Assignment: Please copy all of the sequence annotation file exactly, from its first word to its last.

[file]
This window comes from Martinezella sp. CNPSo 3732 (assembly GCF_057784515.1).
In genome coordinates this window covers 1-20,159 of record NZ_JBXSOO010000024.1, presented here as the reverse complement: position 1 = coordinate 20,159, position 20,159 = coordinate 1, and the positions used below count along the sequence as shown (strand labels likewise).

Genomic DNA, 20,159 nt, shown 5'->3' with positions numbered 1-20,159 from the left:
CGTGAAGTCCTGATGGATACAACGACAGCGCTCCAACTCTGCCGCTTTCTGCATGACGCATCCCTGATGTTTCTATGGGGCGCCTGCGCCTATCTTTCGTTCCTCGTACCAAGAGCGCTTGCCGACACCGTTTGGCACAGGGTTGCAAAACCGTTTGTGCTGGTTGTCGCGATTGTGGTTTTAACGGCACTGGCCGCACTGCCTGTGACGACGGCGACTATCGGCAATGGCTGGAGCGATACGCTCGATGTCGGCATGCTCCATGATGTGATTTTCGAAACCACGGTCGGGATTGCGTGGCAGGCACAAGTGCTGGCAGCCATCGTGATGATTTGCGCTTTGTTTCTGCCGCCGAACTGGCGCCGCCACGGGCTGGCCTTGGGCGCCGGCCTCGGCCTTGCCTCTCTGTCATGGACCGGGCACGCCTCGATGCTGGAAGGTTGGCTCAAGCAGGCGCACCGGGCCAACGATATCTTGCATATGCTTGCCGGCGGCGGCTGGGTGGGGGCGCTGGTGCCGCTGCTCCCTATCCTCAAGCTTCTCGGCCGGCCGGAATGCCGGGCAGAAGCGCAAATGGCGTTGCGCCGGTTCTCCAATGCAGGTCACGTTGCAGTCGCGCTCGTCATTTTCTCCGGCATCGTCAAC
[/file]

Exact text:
This window comes from Martinezella sp. CNPSo 3732 (assembly GCF_057784515.1).
In genome coordinates this window covers 1-20,159 of record NZ_JBXSOO010000024.1, presented here as the reverse complement: position 1 = coordinate 20,159, position 20,159 = coordinate 1, and the positions used below count along the sequence as shown (strand labels likewise).

Genomic DNA, 20,159 nt, shown 5'->3' with positions numbered 1-20,159 from the left:
CGTGAAGTCCTGATGGATACAACGACAGCGCTCCAACTCTGCCGCTTTCTGCATGACGCATCCCTGATGTTTCTATGGGGCGCCTGCGCCTATCTTTCGTTCCTCGTACCAAGAGCGCTTGCCGACACCGTTTGGCACAGGGTTGCAAAACCGTTTGTGCTGGTTGTCGCGATTGTGGTTTTAACGGCACTGGCCGCACTGCCTGTGACGACGGCGACTATCGGCAATGGCTGGAGCGATACGCTCGATGTCGGCATGCTCCATGATGTGATTTTCGAAACCACGGTCGGGATTGCGTGGCAGGCACAAGTGCTGGCAGCCATCGTGATGATTTGCGCTTTGTTTCTGCCGCCGAACTGGCGCCGCCACGGGCTGGCCTTGGGCGCCGGCCTCGGCCTTGCCTCTCTGTCATGGACCGGGCACGCCTCGATGCTGGAAGGTTGGCTCAAGCAGGCGCACCGGGCCAACGATATCTTGCATATGCTTGCCGGCGGCGGCTGGGTGGGGGCGCTGGTGCCGCTGCTCCCTATCCTCAAGCTTCTCGGCCGGCCGGAATGCCGGGCAGAAGCGCAAATGGCGTTGCGCCGGTTCTCCAATGCAGGTCACGTTGCAGTCGCGCTCGTCATTTTCTCCGGCATCGTCAAC